Take the 2-minute tour ×
Stack Overflow is a question and answer site for professional and enthusiast programmers. It's 100% free.

I need basically the same functionality as Underscore's find but with the index of the element as a result (and not the element itself).

As far as I know, Underscore's indexOf looks for a value and doesn't take a function. Same problem for jQuery's inArray function.

I came up with the following implementation, but I'm not sure it is the most efficient:

function myIndexOf(arr, filter) {
  var index;
  $.each(arr, function (i, elt) { if (filter(elt)) { index=i; return false; } });
  return index;
}
share|improve this question

5 Answers 5

up vote 3 down vote accepted

Here is a simple implementation:

function find(collection, filter) {
    for (var i = 0; i < collection.length; i++) {
        if(filter(collection[i], i, collection)) return i;
    }
    return -1;
}

It will work on any indexable object that has a length property, and you can pass a complex filter function of the form filter(element, index, collection) (optional parameters).

share|improve this answer

_.findIndex is available in Lo-Dash and Underscore.js:

var characters = [
  { 'name': 'barney',  'age': 36, 'blocked': false },
  { 'name': 'fred',    'age': 40, 'blocked': true },
  { 'name': 'pebbles', 'age': 1,  'blocked': false }
];

_.findIndex(characters, function(chr) {
  return chr.age < 20;
});
// → 2

_.findIndex(characters, { 'age': 36 });
// → 0

_.findIndex(characters, { 'name': 'dino' });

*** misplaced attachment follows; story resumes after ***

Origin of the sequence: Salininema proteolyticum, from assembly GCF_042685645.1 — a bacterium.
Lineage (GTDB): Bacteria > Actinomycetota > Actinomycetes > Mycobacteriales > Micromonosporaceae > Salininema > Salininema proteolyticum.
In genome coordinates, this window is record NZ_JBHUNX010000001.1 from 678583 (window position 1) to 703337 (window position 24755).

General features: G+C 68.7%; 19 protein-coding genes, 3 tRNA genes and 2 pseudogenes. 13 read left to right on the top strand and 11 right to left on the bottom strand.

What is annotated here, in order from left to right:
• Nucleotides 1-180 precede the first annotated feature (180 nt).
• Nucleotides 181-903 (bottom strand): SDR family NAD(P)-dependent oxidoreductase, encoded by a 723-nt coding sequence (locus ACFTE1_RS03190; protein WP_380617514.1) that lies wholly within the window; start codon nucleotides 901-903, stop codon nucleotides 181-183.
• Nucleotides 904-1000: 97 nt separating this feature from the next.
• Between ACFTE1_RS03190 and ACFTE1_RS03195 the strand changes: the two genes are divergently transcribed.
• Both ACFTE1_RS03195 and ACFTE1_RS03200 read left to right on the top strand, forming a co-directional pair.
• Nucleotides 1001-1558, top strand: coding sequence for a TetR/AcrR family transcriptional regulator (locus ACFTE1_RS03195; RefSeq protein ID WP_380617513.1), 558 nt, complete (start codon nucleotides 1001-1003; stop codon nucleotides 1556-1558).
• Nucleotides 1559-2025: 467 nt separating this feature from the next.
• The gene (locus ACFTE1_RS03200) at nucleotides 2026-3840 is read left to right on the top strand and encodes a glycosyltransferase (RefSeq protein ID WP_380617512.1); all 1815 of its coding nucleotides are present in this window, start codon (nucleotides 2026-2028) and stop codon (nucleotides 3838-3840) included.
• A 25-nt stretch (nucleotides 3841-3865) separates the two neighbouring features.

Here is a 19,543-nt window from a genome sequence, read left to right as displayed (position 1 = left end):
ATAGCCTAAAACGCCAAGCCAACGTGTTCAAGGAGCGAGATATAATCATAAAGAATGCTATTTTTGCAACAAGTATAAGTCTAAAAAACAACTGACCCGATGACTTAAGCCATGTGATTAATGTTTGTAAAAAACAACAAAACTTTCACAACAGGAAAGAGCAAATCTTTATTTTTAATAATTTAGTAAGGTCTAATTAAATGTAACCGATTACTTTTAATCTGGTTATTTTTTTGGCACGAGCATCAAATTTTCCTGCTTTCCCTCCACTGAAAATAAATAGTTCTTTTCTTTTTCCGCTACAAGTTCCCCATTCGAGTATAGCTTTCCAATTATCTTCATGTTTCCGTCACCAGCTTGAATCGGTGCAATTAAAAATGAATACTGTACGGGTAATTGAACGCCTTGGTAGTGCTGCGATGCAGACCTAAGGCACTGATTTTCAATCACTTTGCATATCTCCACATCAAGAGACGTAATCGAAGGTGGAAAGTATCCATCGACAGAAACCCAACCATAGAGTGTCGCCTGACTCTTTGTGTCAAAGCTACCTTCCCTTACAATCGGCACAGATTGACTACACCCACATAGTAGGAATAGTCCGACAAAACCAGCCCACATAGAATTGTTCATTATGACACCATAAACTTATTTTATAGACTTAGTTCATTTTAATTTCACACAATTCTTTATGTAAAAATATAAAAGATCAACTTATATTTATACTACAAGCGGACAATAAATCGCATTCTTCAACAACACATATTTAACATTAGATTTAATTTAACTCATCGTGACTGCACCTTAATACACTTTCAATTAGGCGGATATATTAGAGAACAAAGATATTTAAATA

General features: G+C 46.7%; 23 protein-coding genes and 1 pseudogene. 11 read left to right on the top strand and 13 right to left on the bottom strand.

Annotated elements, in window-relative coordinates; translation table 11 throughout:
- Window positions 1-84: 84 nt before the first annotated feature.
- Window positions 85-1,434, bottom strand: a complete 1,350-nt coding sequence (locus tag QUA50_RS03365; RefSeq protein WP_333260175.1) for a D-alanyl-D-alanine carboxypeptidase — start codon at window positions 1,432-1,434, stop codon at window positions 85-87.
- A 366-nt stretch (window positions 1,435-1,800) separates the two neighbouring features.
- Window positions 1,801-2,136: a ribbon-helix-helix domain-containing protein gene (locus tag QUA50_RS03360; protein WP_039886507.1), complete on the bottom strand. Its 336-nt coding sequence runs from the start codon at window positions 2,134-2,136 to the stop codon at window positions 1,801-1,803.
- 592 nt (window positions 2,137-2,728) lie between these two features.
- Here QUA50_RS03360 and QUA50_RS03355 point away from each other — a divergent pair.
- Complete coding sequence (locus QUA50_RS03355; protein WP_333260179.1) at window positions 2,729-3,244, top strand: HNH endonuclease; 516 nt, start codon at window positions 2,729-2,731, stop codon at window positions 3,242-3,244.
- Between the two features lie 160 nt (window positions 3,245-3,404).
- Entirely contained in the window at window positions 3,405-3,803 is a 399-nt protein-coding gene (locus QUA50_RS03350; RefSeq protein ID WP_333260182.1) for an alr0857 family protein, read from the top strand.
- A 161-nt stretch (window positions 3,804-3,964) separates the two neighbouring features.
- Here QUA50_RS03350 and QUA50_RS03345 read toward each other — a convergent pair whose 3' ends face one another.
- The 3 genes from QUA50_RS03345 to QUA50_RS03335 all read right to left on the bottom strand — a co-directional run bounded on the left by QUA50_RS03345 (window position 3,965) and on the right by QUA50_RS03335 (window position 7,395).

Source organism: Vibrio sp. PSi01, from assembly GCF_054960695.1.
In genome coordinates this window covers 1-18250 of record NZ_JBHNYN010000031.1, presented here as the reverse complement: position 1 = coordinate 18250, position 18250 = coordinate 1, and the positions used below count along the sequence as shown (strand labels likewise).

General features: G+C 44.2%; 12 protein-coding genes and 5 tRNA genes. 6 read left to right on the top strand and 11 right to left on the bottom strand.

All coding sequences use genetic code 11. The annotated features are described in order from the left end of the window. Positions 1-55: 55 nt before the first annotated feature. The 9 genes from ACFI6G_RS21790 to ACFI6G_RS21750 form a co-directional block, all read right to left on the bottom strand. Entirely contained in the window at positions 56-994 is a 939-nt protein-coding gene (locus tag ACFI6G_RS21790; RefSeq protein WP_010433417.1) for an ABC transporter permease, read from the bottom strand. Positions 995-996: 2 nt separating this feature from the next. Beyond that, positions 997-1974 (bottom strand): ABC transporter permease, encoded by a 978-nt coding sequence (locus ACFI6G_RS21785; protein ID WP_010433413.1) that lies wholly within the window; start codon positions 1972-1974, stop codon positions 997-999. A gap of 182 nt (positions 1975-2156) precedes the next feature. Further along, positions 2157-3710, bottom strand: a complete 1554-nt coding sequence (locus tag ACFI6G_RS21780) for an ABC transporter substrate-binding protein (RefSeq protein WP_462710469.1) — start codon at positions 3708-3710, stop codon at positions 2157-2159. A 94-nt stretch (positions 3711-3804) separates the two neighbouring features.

// → -1 (not found)
share|improve this answer
    
Underscore also has exactly same method since v1.8.0 (Feb. 19, 2015). underscorejs.org/#findIndex –  Kremchik May 27 at 15:15
    
Oh, didn't check it, thanks. Then not the same. –  Kremchik May 27 at 17:22

Underscore uses the following implementation:

_.find = function(obj, iterator, context) {
    var result;
    _.any(obj, function(value, index, list) {
        if(iterator.call(context, value, index, list)) {
            result = value;
            return true;
        }
    });
    return result;
}

This in turn calls, _.any, which calls _.each, which calls Array.prototype.forEach. Efficiency isn't exactly the name of the game. It is more about utility.

If you know for a fact that you are dealing with an array or array-like object, you can use @Thor84no's solution and simply loop through the array until your filter condition is met. If not, and you may be dealing with objects as well, I would simply rewrite _.find as _.findIndex and use result = index;.

share|improve this answer
    
If it is not a matter of efficiency, why _.indexOf and $.inArray are not taking a predicate instead of a value? –  Sinbadsoft.com Nov 2 '11 at 15:45
    
_.indexOf targets efficiency and uses either a binary search or the native Array.prototype.indexOf function. This means that they can't use function arguments. With _.find, you're already planning to have a lot of function calls so what's three more? –  Brian Nickel Nov 2 '11 at 21:06

You can just use a local variable to get that like so:

var idx = 0; 
var match = _.detect(my_list, function(itm){
    return itm.something == some_test_value || ++idx == my_list.length && (idx = -1);
}

Viola. You got the index AND the matching value. If the iterator reaches the end, the index goes to -1, and if you hit a match, it short-circuits on that index.

share|improve this answer

It would be more efficient to do the for loop yourself and use break; (or return) to leave the loop once you've found the index.

for (var i = 0; i < arr.length; i++) {
    if (filter(arr[i])) {
        return i;
    }
}
share|improve this answer
1  
I think using for ... in to iterate over an array is not a good idea. Please use for(var i = 0; ... ). Actually it's even faster, and also works on DOM collections. –  Luc125 Nov 1 '11 at 16:25
    
True, I was just in too much of a hurry when writing it. Thanks. On the other hand for ... in also works for finding matches in objects (has to be used carefully of course). –  Thor84no Nov 1 '11 at 16:47

Your Answer

 
discard

By posting your answer, you agree to the privacy policy and terms of service.

Not the answer you're looking for? Browse other questions tagged or ask your own question.